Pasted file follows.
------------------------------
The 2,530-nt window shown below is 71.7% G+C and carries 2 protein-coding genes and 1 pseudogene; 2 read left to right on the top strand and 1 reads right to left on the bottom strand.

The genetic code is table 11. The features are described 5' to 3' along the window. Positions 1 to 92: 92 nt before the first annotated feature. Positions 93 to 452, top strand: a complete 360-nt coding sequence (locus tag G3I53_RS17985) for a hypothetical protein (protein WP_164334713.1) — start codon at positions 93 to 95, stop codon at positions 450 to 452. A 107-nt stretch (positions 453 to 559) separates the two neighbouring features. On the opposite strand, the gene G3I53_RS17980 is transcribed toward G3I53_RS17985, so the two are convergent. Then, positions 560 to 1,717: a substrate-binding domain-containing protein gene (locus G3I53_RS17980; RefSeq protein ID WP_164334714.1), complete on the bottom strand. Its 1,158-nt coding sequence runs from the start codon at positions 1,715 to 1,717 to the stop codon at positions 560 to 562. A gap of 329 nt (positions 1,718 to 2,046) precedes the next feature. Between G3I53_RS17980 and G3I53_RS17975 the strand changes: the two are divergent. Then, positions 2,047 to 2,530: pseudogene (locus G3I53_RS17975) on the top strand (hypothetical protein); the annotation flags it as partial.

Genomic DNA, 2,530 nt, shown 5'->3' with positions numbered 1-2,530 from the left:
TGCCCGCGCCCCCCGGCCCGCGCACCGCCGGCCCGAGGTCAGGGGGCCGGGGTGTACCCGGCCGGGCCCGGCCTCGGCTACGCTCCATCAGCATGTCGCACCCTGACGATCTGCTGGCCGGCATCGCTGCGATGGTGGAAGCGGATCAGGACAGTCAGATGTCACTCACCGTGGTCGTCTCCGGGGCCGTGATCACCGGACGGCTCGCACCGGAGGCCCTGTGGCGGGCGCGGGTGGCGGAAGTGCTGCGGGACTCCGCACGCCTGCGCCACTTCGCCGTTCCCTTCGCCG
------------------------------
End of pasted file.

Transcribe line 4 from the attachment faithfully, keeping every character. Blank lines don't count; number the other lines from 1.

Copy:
TGCCCGCGCCCCCCGGCCCGCGCACCGCCGGCCCGAGGTCAGGGGGCCGGGGTGTACCCGGCCGGGCCCGGCCTCGGCTACGCTCCATCAGCATGTCGCACCCTGACGATCTGCTGGCCGGCATCGCTGCGATGGTGGAAGCGGATCAGGACAGTCAGATGTCACTCACCGTGGTCGTCTCCGGGGCCGTGATCACCGGACGGCTCGCACCGGAGGCCCTGTGGCGGGCGCGGGTGGCGGAAGTGCTGCGGGACTCCGCACGCCTGCGCCACTTCGCCGTTCCCTTCGCCG